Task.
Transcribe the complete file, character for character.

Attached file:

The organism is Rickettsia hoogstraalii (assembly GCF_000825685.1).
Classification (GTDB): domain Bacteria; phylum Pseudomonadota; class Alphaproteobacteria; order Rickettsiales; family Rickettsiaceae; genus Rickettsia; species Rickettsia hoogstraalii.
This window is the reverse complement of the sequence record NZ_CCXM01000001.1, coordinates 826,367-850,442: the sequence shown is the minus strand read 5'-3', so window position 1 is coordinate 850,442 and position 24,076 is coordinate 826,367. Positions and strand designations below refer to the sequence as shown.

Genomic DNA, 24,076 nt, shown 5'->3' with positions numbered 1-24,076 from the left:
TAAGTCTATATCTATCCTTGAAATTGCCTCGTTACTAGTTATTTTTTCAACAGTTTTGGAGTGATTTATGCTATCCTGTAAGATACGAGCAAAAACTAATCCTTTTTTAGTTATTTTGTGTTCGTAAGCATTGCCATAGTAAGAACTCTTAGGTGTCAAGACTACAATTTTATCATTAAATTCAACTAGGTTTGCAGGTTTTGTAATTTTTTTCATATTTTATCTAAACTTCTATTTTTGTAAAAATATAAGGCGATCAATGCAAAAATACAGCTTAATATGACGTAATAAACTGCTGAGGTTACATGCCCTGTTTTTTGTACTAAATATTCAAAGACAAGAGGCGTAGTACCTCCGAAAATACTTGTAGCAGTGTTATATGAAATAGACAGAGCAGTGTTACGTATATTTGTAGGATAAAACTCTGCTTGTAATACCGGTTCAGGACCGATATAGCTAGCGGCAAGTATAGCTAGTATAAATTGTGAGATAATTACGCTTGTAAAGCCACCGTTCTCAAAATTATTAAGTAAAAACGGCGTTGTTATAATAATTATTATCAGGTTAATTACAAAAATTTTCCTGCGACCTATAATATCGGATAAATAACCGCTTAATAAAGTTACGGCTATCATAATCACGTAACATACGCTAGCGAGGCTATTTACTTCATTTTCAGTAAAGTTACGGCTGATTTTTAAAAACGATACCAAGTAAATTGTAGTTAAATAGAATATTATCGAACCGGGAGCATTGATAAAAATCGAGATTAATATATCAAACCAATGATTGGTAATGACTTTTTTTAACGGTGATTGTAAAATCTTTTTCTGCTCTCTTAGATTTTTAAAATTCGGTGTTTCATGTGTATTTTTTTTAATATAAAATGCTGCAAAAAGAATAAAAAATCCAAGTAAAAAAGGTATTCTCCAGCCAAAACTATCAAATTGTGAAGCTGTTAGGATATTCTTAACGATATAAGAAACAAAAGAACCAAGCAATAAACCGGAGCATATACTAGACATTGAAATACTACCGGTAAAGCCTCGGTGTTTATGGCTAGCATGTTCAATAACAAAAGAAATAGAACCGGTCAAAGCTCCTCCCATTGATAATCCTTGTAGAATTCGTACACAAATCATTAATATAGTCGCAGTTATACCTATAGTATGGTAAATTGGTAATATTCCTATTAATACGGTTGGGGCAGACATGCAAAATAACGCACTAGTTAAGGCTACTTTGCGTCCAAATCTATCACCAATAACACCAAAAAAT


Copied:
The organism is Rickettsia hoogstraalii (assembly GCF_000825685.1).
Classification (GTDB): domain Bacteria; phylum Pseudomonadota; class Alphaproteobacteria; order Rickettsiales; family Rickettsiaceae; genus Rickettsia; species Rickettsia hoogstraalii.
This window is the reverse complement of the sequence record NZ_CCXM01000001.1, coordinates 826,367-850,442: the sequence shown is the minus strand read 5'-3', so window position 1 is coordinate 850,442 and position 24,076 is coordinate 826,367. Positions and strand designations below refer to the sequence as shown.

Genomic DNA, 24,076 nt, shown 5'->3' with positions numbered 1-24,076 from the left:
TAAGTCTATATCTATCCTTGAAATTGCCTCGTTACTAGTTATTTTTTCAACAGTTTTGGAGTGATTTATGCTATCCTGTAAGATACGAGCAAAAACTAATCCTTTTTTAGTTATTTTGTGTTCGTAAGCATTGCCATAGTAAGAACTCTTAGGTGTCAAGACTACAATTTTATCATTAAATTCAACTAGGTTTGCAGGTTTTGTAATTTTTTTCATATTTTATCTAAACTTCTATTTTTGTAAAAATATAAGGCGATCAATGCAAAAATACAGCTTAATATGACGTAATAAACTGCTGAGGTTACATGCCCTGTTTTTTGTACTAAATATTCAAAGACAAGAGGCGTAGTACCTCCGAAAATACTTGTAGCAGTGTTATATGAAATAGACAGAGCAGTGTTACGTATATTTGTAGGATAAAACTCTGCTTGTAATACCGGTTCAGGACCGATATAGCTAGCGGCAAGTATAGCTAGTATAAATTGTGAGATAATTACGCTTGTAAAGCCACCGTTCTCAAAATTATTAAGTAAAAACGGCGTTGTTATAATAATTATTATCAGGTTAATTACAAAAATTTTCCTGCGACCTATAATATCGGATAAATAACCGCTTAATAAAGTTACGGCTATCATAATCACGTAACATACGCTAGCGAGGCTATTTACTTCATTTTCAGTAAAGTTACGGCTGATTTTTAAAAACGATACCAAGTAAATTGTAGTTAAATAGAATATTATCGAACCGGGAGCATTGATAAAAATCGAGATTAATATATCAAACCAATGATTGGTAATGACTTTTTTTAACGGTGATTGTAAAATCTTTTTCTGCTCTCTTAGATTTTTAAAATTCGGTGTTTCATGTGTATTTTTTTTAATATAAAATGCTGCAAAAAGAATAAAAAATCCAAGTAAAAAAGGTATTCTCCAGCCAAAACTATCAAATTGTGAAGCTGTTAGGATATTCTTAACGATATAAGAAACAAAAGAACCAAGCAATAAACCGGAGCATATACTAGACATTGAAATACTACCGGTAAAGCCTCGGTGTTTATGGCTAGCATGTTCAATAACAAAAGAAATAGAACCGGTCAAAGCTCCTCCCATTGATAATCCTTGTAGAATTCGTACACAAATCATTAATATAGTCGCAGTTATACCTATAGTATGGTAAATTGGTAATATTCCTATTAATACGGTTGGGGCAGACATGCAAAATAACGCACTAGTTAAGGCTACTTTGCGTCCAAATCTATCACCAATAACACCAAAAAAT